I hope I'm not replying to a closed thread, but here goes anyway:It's a matter of balancing how much current the 4000 series CMOS IC's can source or sink, keeping in mind the current it takes to light the LEDs, along with what voltage is required to operate the logic portion of the circuit.
Even 2.2k Ohms was pushing it. With Vdd=12v, sourcing 4mA will cause the IC's output to drop a volt or two according to the datasheet.
Is that because of the inability of the 4017 to sink the current? How do you figure the total load on the 4017, just add up the current usage downstream? If that's so, then my problem is understanding how to account for the voltage drop you mentioned across the 4017 in the current equation for the MOC's.Well, you're still going to run into problems; you copied Oxbo's earlier schematic. By the time OUT3 is trying to keep all of the transistors turned on, it's probably not going to work very well - if at all. I'd forgotten about that part.
It has very limited source OR sink current ability. It's one thing if you're just driving a single LED or single series string of LEDs from the output; but if you're trying to source current to parallel strings - forget it. You need about 11mA-12mA through each MOC3011's emitter, and there is no way that a single 4017 output can source that much current. I don't think it'll even work for the total 6mA required by the new circuit I posted.Is that because of the inability of the 4017 to sink the current?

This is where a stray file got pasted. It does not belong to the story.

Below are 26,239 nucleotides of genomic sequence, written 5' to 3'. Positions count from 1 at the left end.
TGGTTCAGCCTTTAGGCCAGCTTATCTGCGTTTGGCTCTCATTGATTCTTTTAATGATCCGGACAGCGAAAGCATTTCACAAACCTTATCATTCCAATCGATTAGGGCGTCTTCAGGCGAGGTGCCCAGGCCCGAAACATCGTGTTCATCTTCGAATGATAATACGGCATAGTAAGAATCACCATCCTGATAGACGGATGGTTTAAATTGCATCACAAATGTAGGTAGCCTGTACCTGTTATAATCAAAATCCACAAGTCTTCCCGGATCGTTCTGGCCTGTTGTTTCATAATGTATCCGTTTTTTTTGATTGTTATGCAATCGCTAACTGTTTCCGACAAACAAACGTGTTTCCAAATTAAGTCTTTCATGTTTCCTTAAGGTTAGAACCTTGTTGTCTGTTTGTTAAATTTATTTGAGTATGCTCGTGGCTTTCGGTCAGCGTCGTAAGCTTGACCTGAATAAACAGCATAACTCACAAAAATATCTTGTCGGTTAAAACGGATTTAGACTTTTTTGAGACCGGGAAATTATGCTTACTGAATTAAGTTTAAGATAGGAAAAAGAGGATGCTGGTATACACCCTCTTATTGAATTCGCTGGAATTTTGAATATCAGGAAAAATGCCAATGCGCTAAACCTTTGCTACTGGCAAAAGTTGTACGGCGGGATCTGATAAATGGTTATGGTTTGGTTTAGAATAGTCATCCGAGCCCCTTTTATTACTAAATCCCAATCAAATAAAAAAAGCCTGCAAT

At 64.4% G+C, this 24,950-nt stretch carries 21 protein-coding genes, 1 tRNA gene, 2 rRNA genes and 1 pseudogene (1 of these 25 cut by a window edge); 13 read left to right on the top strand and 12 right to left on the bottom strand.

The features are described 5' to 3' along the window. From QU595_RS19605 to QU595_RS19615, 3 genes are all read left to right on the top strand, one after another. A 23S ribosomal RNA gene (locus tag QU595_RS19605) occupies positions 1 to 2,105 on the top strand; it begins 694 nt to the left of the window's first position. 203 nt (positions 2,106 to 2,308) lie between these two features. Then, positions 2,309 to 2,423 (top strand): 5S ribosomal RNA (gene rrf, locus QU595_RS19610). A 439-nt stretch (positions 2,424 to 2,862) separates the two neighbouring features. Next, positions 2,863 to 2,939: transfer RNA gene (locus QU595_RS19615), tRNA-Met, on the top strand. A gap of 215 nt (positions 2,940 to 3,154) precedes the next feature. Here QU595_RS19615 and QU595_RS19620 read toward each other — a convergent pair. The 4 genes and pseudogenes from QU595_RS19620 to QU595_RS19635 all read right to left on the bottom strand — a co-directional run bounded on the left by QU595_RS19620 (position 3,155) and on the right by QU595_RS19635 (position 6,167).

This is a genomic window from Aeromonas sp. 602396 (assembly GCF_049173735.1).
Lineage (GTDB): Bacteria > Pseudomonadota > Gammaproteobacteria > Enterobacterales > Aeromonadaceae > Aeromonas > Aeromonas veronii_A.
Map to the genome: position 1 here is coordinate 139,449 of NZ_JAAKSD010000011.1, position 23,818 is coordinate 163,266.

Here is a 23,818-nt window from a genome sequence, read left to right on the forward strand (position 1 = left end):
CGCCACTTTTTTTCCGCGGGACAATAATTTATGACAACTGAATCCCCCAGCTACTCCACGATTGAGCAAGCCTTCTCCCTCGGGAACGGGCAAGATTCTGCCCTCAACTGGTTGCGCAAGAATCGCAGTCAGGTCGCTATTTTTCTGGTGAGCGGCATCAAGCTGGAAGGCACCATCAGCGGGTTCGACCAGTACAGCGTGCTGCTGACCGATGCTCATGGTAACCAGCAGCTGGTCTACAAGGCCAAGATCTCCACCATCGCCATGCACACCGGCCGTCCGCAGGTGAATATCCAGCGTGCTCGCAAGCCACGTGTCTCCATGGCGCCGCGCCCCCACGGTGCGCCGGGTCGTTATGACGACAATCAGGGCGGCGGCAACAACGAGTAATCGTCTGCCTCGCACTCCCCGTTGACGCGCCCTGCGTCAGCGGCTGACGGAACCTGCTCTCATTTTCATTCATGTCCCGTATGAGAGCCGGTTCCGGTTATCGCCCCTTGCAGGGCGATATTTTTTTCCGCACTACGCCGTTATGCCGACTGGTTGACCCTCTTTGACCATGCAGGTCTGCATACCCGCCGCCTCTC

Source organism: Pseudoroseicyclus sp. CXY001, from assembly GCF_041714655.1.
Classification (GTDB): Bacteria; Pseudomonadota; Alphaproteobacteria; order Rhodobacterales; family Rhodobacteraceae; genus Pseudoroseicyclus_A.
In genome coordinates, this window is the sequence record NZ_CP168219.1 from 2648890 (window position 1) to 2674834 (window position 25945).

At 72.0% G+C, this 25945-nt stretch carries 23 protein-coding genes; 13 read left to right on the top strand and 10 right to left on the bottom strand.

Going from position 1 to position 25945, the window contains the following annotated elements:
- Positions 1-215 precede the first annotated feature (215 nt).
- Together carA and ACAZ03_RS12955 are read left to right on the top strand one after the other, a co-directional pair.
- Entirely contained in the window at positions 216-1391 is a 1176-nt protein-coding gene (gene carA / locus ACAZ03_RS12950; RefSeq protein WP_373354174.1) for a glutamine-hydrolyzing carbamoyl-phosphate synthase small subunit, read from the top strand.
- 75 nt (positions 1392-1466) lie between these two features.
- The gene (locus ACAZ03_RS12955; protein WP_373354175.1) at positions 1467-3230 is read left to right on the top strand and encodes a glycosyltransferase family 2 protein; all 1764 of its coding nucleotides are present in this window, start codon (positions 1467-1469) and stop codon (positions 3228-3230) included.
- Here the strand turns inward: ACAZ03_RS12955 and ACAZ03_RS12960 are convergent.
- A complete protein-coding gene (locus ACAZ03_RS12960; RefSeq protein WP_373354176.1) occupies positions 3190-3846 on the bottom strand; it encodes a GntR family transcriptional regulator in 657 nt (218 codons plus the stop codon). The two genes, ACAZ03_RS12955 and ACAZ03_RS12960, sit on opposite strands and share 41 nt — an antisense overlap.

Basically, but it's more complicated than that. You also have the Vf of the diodes in the circuit to contend with. Using an AND or and OR gate as a buffer in each stage will help to keep the voltage/curret up, as each will only be driving one load plus the downstream logic.How do you figure the total load on the 4017, just add up the current usage downstream?
Each MOC needs 11mA-12mA to fire the emitter. That's why I changed it from a current source configuration, to a current sink using NPN transistors. The 4017 can source a couple of mA, but not 11-12mA for multiple LEDs.If that's so, then my problem is understanding how to account for the voltage drop you mentioned across the 4017 in the current equation for the MOC's.